You have already started to make your dollhouse. Having ideas is the start! Generally, people aren’t afraid of “starting”; they are so scared of failing. I think it is essential to think about that for a bit and try to give some thought to whether that is accurate for you or not. If it is the potential failure that you are afraid of you should weigh that out about how you would feel if you have to live with the regret of never trying at all.
Trying but not being successful in the end is a failure. In my opinion, not even trying is failing before you also give yourself a chance to learn and have fun. You can learn all of the skills necessary. There are many books at the library, tutorials on Pinterest and videos on YouTube. Just because you don’t know-how now, doesn’t mean you can’t learn. Before you do anything else do some research about it. Try to learn the skills you haven’t learned YET. If you need a little extra help write down what it is precisely it is that prevents you from trying, what you need to learn and improve on. If after your research you decide that you can’t determine what you need them to move on to something else but don’t give up on your dream and don’t give up on yourself before you have fully explored the possibilities. If you want it bad enough, you will take the risk to at least research and learn. You can do it. You can.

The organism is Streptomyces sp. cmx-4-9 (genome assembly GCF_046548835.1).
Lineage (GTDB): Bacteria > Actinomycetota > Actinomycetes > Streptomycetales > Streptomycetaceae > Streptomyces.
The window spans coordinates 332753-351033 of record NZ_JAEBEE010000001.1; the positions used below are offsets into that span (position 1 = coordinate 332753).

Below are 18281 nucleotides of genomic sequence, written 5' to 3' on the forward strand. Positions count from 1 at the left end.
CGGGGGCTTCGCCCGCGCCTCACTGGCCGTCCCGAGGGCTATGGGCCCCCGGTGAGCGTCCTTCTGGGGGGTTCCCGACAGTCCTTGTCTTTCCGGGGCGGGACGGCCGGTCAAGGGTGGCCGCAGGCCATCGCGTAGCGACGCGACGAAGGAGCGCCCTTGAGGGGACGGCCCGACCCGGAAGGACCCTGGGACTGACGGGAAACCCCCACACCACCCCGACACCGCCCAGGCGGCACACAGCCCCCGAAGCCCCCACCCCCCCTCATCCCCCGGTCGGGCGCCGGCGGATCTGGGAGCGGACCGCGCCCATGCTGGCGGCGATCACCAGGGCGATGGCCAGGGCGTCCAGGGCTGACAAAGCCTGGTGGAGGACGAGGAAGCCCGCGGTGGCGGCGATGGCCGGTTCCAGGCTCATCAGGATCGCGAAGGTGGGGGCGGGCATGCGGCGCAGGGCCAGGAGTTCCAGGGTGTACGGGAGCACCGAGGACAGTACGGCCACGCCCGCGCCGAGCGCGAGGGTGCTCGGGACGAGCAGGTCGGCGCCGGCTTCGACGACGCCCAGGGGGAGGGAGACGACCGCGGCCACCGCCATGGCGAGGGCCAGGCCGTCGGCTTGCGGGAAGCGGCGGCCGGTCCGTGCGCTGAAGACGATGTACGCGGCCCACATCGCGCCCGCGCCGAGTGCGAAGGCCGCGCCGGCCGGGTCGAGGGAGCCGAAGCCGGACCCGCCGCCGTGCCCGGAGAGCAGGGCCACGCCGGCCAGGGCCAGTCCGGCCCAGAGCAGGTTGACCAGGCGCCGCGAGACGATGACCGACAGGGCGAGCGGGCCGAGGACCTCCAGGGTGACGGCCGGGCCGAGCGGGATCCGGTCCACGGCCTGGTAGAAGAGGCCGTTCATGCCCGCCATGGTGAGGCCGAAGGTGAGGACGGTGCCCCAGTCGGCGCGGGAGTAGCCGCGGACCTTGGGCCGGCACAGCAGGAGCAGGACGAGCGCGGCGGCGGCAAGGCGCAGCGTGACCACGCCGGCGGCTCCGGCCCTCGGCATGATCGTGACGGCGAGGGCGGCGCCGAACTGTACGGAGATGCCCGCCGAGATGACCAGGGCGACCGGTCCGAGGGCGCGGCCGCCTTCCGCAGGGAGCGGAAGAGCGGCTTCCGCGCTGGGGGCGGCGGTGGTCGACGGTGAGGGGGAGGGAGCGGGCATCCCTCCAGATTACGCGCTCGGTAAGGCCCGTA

Start simple. Draw your ideas in a sketchbook – buy a smaller one to carry around (for when inspiration strikes), and a larger one to keep at home (where you can work out details, dimension, glue in samples of possible materials, etc.).
Seek out resources. I make dolls too (and am also venturing into dollhouses!), and I suggest following dollmakers and wooden dollhouse artists on social media – my favorites are Pinterest and Instagram since they’re visual. This could lead to their websites or blogs, and in the crafting world, I’ve found that artisans are quite generous with sharing tips and tricks of the trade!
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Also, books. Many of the same artists have published books with some of their work, plus instructions on how to make them. If you are initially uncomfortable with designing your own, try one of their dolls to help you become more comfortable. Abby Glassenberg has an excellent book called “Stuffed Animals: From Concept to Construction” that I pretty much swear by. (She also has a great blog and podcast!)
I made my first doll by hand, and the pattern was from one of those Country Home and Garden mailers in the 80s (they sent you a few models for free, and if you wanted more you could buy a whole set). Every stitch was lovingly, painstakingly handsewn with my little kid hands 🙂 Depending on your preference, your first doll can be a large one (fewer pieces) or a small one (which would take less time).